•Definition of the problem
The problem outlined in the article is that poor children living at poverty or lower
have greater occurrences of asthma and less resource for care than non-poor children do. Poor children access general care facilities for acute treatment of their asthma rather than doctor’s offices for long-term care of their asthma. Poor children have more sick days in bed and higher rates of hospitalization for asthma treatment than non-poor children.
What is the problem the study was conducted to resolve?
The problem the study was conducted to resolve was why poor children access asthma care through hospital clinics or emergent care facilities instead of using a primary care physician for long-term care.
Why is the problem important for health care administrators to study?
Asthma in children is important to study because of the rising numbers of children affected by this chronic illness. Inside of that study, it is important to understand why more poor children get care through hospital clinics and emergency departments rather than continued care through a primary care physician. Health care administrators can help create programs to get the poor children into primary care clinics rather than accessing the more expensive emergent care facilities.
The article by Susan M. Tancock focuses its attention to the needs of special students. These students are considered poor readers. They are usually behind in reading and writing skills when compared to their classmates (peers). The special instruction that these students receive ordinarily involves the recognition of identifying sounds of letters and words instead of the construction of their ...
•Study purpose: What is the purpose of the study?
The purpose of the study is to understand how very poor, poor and non-poor children access care for asthma and why very poor and poor children have a higher rate of emergent treatment than non-poor children do.
What is the main research question?
The main research question is stated “We sought to determine whether in a health-care system that provides free access to outpatient and hospital services, the disparities in the rates of emergency visits for asthma would be less apparent across the income gradient.”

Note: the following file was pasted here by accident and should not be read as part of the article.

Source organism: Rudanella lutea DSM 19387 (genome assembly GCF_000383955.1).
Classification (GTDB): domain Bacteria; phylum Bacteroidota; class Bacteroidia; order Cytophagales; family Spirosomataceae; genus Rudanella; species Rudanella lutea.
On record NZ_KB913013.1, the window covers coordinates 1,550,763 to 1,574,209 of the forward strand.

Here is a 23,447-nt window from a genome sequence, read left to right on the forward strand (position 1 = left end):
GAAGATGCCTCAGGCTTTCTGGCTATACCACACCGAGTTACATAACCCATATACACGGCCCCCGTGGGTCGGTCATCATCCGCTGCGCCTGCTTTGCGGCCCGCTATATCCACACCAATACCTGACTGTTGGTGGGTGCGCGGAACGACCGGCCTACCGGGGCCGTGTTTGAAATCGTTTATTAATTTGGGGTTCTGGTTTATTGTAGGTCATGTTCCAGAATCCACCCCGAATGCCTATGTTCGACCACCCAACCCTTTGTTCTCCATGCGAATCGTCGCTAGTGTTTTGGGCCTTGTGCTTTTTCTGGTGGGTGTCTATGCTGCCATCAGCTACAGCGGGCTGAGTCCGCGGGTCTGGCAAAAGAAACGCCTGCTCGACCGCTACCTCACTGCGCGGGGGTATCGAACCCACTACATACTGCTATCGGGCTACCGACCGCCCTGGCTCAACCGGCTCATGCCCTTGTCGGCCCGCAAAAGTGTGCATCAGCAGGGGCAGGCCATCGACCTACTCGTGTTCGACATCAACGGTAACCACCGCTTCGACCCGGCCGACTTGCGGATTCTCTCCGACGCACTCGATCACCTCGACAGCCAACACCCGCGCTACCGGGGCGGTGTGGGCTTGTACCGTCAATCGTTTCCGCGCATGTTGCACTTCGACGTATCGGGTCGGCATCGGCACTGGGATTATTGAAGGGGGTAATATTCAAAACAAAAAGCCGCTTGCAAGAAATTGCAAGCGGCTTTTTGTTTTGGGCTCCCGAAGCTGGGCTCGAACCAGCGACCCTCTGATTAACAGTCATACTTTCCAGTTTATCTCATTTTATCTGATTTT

•Hypothesis or hypotheses
What is the study hypothesis?
The hypothesis is stated as “We hypothesized that since Canadian children, regardless of the ability to pay of their parents, have similar access to primary and preventive care, their use of emergency services should be similar across the socioeconomic gradient.”
•Study variables: What are the independent and dependent study variables?
The independent variable in this study is that poor children have less access to continual primary care for their asthma. The dependent variable is that more accessible primary care, other than emergent services, needs to be available to poor children for their health care and asthma treatment. •Conceptual model or theoretical framework: In what way was a conceptual model or theoretical framework used to guide this study?
The conceptual model for this study is comparing the relative risk of emergency visits for childhood asthma among children of very poor, poor, and non-poor families using a Cox proportional hazard model during a 10 year follow-up period.
•Review of related literature: In what ways does the literature review support the need for this study?
The literature reviewed supports the need for this study because more primary care facilities are needed in poor areas to treat and care for the poor children with asthma. Poor neighborhoods do not have health care systems or facilities to support the needs of the community therefore treatment for asthma is obtained at hospitals and emergent care facilities. •Study design
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What study design is used?
Longitudinal, population-based study.
How many subjects were studied? 90,845
Where are the subjects found?
The subjects were found through the live birth records occurring in Alberta, Canada between April1, 1985 and March 31, 1988. What organization was studied?
The Alberta Health Care Insurance Plan registry.
How long did the study take?
13 years, 3 years of records collection, and 10 of follow-up study.